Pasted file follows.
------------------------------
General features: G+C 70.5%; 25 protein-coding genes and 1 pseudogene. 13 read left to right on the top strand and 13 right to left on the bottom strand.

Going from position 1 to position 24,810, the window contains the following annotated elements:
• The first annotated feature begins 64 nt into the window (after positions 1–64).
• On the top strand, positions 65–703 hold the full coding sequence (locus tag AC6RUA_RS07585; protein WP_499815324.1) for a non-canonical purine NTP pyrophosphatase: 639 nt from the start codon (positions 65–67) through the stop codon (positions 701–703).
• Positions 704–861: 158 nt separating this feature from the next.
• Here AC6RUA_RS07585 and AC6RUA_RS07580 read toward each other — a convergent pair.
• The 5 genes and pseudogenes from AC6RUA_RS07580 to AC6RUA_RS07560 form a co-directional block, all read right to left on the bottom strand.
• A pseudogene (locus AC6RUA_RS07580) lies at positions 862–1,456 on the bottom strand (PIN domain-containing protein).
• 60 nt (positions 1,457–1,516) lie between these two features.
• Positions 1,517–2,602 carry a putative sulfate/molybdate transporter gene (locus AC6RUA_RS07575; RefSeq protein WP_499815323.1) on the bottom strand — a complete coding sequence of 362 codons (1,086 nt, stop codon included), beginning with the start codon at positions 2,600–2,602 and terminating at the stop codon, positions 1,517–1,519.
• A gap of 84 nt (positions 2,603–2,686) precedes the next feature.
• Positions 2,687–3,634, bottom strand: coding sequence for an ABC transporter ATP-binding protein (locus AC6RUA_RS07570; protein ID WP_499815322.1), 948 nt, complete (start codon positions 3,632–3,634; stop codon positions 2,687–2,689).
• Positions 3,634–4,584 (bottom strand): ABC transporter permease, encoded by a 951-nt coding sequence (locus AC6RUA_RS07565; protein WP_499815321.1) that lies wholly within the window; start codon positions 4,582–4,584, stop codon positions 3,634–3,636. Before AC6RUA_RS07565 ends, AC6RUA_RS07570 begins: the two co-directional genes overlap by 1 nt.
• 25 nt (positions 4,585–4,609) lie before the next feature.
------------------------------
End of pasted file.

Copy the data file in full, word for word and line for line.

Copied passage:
General features: G+C 70.5%; 25 protein-coding genes and 1 pseudogene. 13 read left to right on the top strand and 13 right to left on the bottom strand.

Going from position 1 to position 24,810, the window contains the following annotated elements:
• The first annotated feature begins 64 nt into the window (after positions 1–64).
• On the top strand, positions 65–703 hold the full coding sequence (locus tag AC6RUA_RS07585; protein WP_499815324.1) for a non-canonical purine NTP pyrophosphatase: 639 nt from the start codon (positions 65–67) through the stop codon (positions 701–703).
• Positions 704–861: 158 nt separating this feature from the next.
• Here AC6RUA_RS07585 and AC6RUA_RS07580 read toward each other — a convergent pair.
• The 5 genes and pseudogenes from AC6RUA_RS07580 to AC6RUA_RS07560 form a co-directional block, all read right to left on the bottom strand.
• A pseudogene (locus AC6RUA_RS07580) lies at positions 862–1,456 on the bottom strand (PIN domain-containing protein).
• 60 nt (positions 1,457–1,516) lie between these two features.
• Positions 1,517–2,602 carry a putative sulfate/molybdate transporter gene (locus AC6RUA_RS07575; RefSeq protein WP_499815323.1) on the bottom strand — a complete coding sequence of 362 codons (1,086 nt, stop codon included), beginning with the start codon at positions 2,600–2,602 and terminating at the stop codon, positions 1,517–1,519.
• A gap of 84 nt (positions 2,603–2,686) precedes the next feature.
• Positions 2,687–3,634, bottom strand: coding sequence for an ABC transporter ATP-binding protein (locus AC6RUA_RS07570; protein ID WP_499815322.1), 948 nt, complete (start codon positions 3,632–3,634; stop codon positions 2,687–2,689).
• Positions 3,634–4,584 (bottom strand): ABC transporter permease, encoded by a 951-nt coding sequence (locus AC6RUA_RS07565; protein WP_499815321.1) that lies wholly within the window; start codon positions 4,582–4,584, stop codon positions 3,634–3,636. Before AC6RUA_RS07565 ends, AC6RUA_RS07570 begins: the two co-directional genes overlap by 1 nt.
• 25 nt (positions 4,585–4,609) lie before the next feature.